Best Dive Bar 2021 | Nob Hill Inn | Best of Denver® | Best Restaurants, Bars, Clubs, Music and Stores in Denver | Westword
Eric Gruneisen

If there were a love song to the Nob Hill Inn, it would be played on a steel guitar. The song would have some twang to it, and it would be sad and satisfying and honest. But last year, it was almost silenced. The Nob Hill Inn has been a drinker's paradise for more than seventy years — serving everyone from Bob Dylan to politicos who used to make deals over the phone in corner booths — but this classic, down-and-dirty watering hole on Colfax almost dried up entirely during the pandemic. Without a kitchen or passable alternative, the place closed for months while it sold pizza and to-go drinks out of the back door and regulars hosted fundraisers. "We've had hard times before," said John Plessinger, whose father bought the Nob in 1969 and put it in his name. "But nothing like this." Still, Denver's best dive bar survived, and today the Nob Hill Inn is again pouring drinks at its horseshoe-shaped bar.

Mark Antonation

You know you're getting something good when Frasca Food & Wine co-owner Bobby Stuckey opens a wine bar. Not only has Stuckey earned the highest ranking from the Court of Master Sommeliers, but he's also part owner of a winery in Italy. The restaurateur is also an audiophile, and at Sunday Vinyl, his wine bar by Union Station, you can find his love of both wine and vintage records on display. The sound system is as high-end as many of the bottles in the cellar, and there's good food to accompany both, making this a destination on its own and not merely a parking spot for customers awaiting a table at Stuckey's other project, Tavernetta, right next door.

Courtesy of Attimo

Colorado has its own vineyard and wineries, mostly on the Western Slope, but when Snooze co-founder Jon Schlegel decided to plunge into the world of wine, he looked abroad, and ended up living in Italy to learn the business. As a result, all the wines at his year-old winery in the Ballpark neighborhood start with grapes from the rolling hillsides of Italy. They're crushed there, too, before the liquid is shipped to Denver for resting, blending and aging. So when you enjoy a glass or a bottle at the winery, you're drinking Barolos, Nebbiolos, Barbarescos and other wines made according to Italian tradition and with 100 percent Italian ingredients.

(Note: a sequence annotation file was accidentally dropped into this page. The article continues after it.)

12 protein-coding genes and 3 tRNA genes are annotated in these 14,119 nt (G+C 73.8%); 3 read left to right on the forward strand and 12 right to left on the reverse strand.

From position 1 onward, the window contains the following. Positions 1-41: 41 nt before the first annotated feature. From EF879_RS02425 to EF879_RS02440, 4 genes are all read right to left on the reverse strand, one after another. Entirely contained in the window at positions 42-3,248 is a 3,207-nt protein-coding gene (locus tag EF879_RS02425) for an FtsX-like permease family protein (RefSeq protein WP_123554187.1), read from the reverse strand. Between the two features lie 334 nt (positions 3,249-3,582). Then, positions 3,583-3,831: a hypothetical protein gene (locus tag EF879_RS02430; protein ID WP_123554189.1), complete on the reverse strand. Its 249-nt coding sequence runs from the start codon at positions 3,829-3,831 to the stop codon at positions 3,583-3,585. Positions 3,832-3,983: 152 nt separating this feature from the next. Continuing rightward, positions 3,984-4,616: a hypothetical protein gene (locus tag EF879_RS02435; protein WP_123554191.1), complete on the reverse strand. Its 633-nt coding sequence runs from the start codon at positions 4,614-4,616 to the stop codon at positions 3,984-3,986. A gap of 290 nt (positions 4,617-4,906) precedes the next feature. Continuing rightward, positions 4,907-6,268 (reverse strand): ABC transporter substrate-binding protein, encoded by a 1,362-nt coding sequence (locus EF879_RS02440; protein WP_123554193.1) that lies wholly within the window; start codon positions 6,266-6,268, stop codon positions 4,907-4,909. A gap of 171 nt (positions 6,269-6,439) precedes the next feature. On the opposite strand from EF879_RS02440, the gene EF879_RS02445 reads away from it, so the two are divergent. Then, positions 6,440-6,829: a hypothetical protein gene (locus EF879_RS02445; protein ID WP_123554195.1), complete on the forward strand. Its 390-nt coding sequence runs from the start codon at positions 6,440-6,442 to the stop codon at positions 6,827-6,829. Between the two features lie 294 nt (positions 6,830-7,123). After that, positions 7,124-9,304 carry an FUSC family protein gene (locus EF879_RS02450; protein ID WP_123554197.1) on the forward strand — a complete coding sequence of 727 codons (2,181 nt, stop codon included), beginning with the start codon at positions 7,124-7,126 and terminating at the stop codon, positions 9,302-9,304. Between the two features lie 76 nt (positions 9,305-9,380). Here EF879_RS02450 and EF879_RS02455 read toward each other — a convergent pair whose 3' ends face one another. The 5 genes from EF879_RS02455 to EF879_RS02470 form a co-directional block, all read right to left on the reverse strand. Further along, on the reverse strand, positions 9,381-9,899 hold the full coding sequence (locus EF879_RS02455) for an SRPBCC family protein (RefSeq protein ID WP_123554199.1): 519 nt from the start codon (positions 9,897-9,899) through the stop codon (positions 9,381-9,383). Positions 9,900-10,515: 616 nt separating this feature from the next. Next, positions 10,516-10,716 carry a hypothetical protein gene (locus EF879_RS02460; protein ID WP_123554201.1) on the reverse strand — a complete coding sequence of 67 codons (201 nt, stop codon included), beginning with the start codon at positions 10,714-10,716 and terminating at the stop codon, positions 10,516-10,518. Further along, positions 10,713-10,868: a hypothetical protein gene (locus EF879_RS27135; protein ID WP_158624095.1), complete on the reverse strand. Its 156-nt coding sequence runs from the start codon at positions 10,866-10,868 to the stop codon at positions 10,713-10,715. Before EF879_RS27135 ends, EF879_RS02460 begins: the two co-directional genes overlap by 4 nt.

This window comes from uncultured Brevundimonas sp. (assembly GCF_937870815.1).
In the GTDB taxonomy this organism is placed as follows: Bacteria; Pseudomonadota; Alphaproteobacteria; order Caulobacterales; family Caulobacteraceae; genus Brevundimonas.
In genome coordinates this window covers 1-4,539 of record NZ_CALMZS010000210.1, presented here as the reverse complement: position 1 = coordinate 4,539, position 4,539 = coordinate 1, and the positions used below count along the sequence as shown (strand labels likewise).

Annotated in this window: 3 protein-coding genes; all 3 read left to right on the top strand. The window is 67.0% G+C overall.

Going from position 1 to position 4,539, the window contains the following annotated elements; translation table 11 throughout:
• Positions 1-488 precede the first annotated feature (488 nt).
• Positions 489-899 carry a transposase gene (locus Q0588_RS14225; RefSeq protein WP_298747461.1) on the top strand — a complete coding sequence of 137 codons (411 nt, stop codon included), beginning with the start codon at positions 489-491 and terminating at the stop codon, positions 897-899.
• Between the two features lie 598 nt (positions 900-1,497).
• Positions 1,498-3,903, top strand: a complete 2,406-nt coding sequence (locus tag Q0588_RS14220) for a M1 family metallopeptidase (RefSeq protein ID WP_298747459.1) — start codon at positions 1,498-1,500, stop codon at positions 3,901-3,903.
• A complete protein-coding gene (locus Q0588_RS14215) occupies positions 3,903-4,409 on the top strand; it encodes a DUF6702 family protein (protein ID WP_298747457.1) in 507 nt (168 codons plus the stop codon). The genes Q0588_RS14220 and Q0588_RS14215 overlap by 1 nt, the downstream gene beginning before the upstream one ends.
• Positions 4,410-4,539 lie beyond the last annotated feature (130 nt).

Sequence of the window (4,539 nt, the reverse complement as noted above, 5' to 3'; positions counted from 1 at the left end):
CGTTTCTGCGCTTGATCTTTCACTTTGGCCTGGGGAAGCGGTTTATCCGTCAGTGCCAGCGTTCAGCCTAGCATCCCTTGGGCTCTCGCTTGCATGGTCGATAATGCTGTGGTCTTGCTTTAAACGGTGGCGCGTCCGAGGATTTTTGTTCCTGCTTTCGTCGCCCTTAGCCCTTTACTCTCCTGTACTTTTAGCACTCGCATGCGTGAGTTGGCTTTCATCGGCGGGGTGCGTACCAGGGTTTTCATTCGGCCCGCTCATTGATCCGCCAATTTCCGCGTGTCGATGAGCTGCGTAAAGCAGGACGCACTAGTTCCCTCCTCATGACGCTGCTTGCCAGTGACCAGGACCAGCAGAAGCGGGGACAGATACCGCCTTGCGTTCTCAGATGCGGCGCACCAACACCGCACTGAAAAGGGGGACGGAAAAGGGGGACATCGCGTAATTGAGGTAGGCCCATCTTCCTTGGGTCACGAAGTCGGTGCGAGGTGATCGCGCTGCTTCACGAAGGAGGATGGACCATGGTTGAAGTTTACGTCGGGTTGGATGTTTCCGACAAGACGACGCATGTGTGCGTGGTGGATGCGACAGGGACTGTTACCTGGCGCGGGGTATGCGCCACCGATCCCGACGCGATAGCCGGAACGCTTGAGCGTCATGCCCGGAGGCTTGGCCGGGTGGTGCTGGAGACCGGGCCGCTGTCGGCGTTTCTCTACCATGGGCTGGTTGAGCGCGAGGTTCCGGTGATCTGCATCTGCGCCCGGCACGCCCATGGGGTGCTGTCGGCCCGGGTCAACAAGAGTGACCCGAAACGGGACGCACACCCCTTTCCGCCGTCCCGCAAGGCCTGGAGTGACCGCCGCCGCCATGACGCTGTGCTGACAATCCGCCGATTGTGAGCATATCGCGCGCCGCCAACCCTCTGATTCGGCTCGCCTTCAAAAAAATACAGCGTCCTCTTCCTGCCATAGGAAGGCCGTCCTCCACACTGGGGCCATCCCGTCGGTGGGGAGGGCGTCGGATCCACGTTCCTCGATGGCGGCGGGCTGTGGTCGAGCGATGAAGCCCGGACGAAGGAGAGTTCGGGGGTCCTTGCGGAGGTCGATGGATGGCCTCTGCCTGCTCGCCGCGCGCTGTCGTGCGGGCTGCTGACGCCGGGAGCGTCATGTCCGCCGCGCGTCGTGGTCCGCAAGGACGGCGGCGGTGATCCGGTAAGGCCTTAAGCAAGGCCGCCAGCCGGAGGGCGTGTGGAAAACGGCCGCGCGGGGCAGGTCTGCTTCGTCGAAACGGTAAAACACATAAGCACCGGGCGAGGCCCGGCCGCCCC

Mark Antonation

Chad and Marla Yetka named their urban winery after their first precious pooch, Bigsby the golden retriever. His image can be found — with pipe, top hat and tie — on the winery's bottles, above the bar and on the sign gracing the venerable brick building facing the light rail line in RiNo. Bigsby is long gone, but you can hang out with other pups on the patios at Bigsby's Folly or just bring your own, provided your pet follows in the footsteps of that perfect gentle-dog namesake. The wines, made from California-sourced grapes, are worthy of praise, too. And with a full food menu, Bigsby's is a great destination whether you're just in for a few sips or looking for dinner, drinks and celebrations. RiNo is going to the dogs, and that's a good thing.

The Unfound Door

Ashmead's Kernel, Dabinett, Porter's Perfection and Ruby Jon. Are these racehorses getting ready for the Kentucky Derby, or canine Best of Show winners? No, they're just a few of the many apple varieties — some of which are grown and harvested in Colorado — that Talia and Daniel Haykin use to make sparkling ciders that rival wine in complexity, aroma and food-friendly balance. You can find Haykin ciders at some of Denver's finest restaurants (a testament to their quality), on liquor store shelves and at the Aurora cidery, making it easy to pair them with your own culinary creations at home.